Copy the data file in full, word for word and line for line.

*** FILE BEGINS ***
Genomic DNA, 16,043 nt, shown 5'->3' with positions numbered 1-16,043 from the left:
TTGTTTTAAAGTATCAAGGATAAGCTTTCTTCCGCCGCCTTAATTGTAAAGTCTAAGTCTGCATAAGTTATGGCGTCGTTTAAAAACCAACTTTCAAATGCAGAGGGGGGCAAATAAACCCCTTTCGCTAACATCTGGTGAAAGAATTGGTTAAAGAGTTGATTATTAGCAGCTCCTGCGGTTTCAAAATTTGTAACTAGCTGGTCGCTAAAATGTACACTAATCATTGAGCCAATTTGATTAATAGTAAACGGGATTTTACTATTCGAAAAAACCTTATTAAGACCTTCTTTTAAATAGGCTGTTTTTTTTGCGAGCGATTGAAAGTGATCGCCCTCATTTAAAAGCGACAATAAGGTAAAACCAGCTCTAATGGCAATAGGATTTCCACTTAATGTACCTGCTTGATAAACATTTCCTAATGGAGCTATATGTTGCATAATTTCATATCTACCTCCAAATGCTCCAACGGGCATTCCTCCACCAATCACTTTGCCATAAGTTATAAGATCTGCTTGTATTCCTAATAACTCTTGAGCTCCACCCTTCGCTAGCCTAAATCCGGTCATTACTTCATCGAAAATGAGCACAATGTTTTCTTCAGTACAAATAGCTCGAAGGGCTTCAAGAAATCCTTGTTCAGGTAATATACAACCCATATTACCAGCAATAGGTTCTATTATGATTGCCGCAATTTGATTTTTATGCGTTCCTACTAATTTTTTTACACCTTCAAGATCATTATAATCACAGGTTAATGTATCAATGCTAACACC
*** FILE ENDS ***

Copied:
Genomic DNA, 16,043 nt, shown 5'->3' with positions numbered 1-16,043 from the left:
TTGTTTTAAAGTATCAAGGATAAGCTTTCTTCCGCCGCCTTAATTGTAAAGTCTAAGTCTGCATAAGTTATGGCGTCGTTTAAAAACCAACTTTCAAATGCAGAGGGGGGCAAATAAACCCCTTTCGCTAACATCTGGTGAAAGAATTGGTTAAAGAGTTGATTATTAGCAGCTCCTGCGGTTTCAAAATTTGTAACTAGCTGGTCGCTAAAATGTACACTAATCATTGAGCCAATTTGATTAATAGTAAACGGGATTTTACTATTCGAAAAAACCTTATTAAGACCTTCTTTTAAATAGGCTGTTTTTTTTGCGAGCGATTGAAAGTGATCGCCCTCATTTAAAAGCGACAATAAGGTAAAACCAGCTCTAATGGCAATAGGATTTCCACTTAATGTACCTGCTTGATAAACATTTCCTAATGGAGCTATATGTTGCATAATTTCATATCTACCTCCAAATGCTCCAACGGGCATTCCTCCACCAATCACTTTGCCATAAGTTATAAGATCTGCTTGTATTCCTAATAACTCTTGAGCTCCACCCTTCGCTAGCCTAAATCCGGTCATTACTTCATCGAAAATGAGCACAATGTTTTCTTCAGTACAAATAGCTCGAAGGGCTTCAAGAAATCCTTGTTCAGGTAATATACAACCCATATTACCAGCAATAGGTTCTATTATGATTGCCGCAATTTGATTTTTATGCGTTCCTACTAATTTTTTTACACCTTCAAGATCATTATAATCACAGGTTAATGTATCAATGCTAACACC